But I didn’t have enough experience to do anything other than sling dresses and handbags to rich women and I was about to finish my teacher training. I had no money and no ideas other than yoga. I asked the owner of the studio I trained at if she needed anyone to write blog posts or look after the website. Turned out she did. She needed more than that. She needed a studio manager.  Two weeks later I started managing a yoga studio and learnt how to do everything on the job. It was really, really hard work, but in the two years I worked there I learnt a huge amount about running a studio and small yoga business. Two months after I started managing, I got my first permanent class, 7:45pm Yin, Thursday nights. I think I made about $24 a class for the first few weeks, at best. Some weeks I taught the class and still made $0. But I thought I’d won the lottery.

From there, I started teaching more. I picked up extra classes at the studio I was managing. Another studio asked me to teach restorative and hatha for a set rate of $50 per class, which at the time felt like pure gold. Alongside teaching and managing I ran a Bondi Cafés social media accounts 1.5 days a week to make up for all the money I wasn’t making teaching yoga. I saved anything that was left to enrol in Sarah Powers yin teacher training and take as many workshops as possible. I started teaching more classes and in more studios. It grew quickly from there.

I’m not going to say it was all fun and super easy because it wasn’t (and sometimes still isn’t). There were a lot of very early mornings and late nights. A lot of small class numbers and realising even the bus fare wasn’t covered by what I made teaching. A lot of worrying about the face that person was making second from the back. I spent on average about 4 hours preparing a class at first. Days in advance. But while working for little pay at the office job made me feel sick and depleted and very small, working for very little teaching yoga inspired me to learn more, step it up, to serve better, to go deeper.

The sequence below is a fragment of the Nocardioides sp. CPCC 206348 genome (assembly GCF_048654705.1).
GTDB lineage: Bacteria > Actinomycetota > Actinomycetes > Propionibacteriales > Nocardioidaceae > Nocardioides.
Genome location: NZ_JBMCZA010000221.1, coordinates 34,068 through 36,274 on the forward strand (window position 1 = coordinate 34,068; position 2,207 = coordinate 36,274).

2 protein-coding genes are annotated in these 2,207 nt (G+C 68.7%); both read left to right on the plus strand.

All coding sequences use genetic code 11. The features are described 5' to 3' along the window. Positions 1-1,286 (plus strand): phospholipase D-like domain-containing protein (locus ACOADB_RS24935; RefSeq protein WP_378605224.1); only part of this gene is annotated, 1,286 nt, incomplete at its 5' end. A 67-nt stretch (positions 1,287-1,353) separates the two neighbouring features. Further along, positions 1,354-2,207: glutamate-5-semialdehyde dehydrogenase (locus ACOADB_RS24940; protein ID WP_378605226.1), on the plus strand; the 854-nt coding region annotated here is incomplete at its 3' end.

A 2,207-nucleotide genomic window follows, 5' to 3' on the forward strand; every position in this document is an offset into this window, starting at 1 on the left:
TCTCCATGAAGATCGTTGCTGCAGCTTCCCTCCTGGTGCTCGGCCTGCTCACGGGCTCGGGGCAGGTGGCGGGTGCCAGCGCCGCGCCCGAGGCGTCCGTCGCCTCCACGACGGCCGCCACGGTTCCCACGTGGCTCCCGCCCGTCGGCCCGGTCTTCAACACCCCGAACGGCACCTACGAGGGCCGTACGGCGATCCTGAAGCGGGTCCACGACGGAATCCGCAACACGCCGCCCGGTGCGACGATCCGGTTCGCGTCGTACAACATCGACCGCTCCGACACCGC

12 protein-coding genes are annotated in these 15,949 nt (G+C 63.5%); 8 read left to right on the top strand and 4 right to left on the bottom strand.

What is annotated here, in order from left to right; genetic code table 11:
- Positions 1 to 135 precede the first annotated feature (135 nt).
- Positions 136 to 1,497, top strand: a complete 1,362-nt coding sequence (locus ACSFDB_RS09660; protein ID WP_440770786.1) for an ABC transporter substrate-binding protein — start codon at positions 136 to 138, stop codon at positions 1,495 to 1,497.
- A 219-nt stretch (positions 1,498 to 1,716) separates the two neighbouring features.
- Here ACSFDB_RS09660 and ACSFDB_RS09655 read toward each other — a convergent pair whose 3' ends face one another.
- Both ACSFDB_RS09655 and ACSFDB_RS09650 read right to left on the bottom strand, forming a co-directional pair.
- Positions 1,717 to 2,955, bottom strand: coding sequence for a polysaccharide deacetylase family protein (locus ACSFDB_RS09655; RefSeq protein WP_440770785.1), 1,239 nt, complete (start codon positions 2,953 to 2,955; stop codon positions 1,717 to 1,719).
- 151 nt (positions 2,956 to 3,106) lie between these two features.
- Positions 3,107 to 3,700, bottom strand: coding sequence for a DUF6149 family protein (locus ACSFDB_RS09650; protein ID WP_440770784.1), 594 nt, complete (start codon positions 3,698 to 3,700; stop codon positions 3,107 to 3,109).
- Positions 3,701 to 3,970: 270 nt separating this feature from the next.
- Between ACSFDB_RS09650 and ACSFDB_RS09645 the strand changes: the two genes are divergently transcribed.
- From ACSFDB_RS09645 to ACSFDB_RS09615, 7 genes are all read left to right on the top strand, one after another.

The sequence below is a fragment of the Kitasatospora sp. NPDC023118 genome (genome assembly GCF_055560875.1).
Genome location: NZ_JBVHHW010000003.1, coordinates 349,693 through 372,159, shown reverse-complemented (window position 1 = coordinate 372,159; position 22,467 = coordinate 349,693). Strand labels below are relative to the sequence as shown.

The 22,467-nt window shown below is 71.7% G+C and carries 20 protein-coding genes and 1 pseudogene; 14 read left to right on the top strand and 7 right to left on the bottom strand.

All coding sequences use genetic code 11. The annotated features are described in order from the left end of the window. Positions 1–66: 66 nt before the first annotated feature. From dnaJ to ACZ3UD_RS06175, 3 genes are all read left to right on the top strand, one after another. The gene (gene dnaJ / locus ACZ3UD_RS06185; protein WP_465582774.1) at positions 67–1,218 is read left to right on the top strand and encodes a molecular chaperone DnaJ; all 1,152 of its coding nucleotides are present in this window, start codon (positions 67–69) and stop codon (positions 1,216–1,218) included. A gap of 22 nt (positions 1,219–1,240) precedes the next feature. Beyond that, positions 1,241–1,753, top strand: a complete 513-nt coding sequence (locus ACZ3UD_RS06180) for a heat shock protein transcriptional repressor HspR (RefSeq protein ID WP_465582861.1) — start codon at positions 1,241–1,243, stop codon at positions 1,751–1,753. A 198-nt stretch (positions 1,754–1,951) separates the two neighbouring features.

What I’ve been thinking of recently based on my own experience of moving into a job I truly, deeply love is three main points or ideas: 

1. No back up plan is not necessarily a bad thing. When you have nothing to fall back on, you need to give everything to plan A to make it work. 

2. Always listen to that small voice. Not by giving everything else up, but make a point of following through on it to see what happens. Even if it feels terrifying. Even if it feels like it will never work. 

3. Work hard for the right reasons. If you are working hard for someone who doesn’t treat you well, pay you well or where there is no longer room to learn and grow, ask yourself why you are doing it, and what would happen if you started to explore other options. 

I can’t really finish this blog post because I am still in the process of becoming a yoga teacher and I hope that never changes. It continues to push me way out of my comfort zone and simultaneously feels like the most comfortable thing in the world. Clueless twenty three year old me would be happy to see I haven’t completely given up on writing, but perhaps shocked it ended up taking the far back seat.

I share this because I really love reading and hearing about other peoples stories, all too often on instagram or even in conversation it can seem it's easy for everyone else. And hey, maybe sometimes it is. But I think generally, the careers and passions and experiences worth fighting for, are not, don't you agree?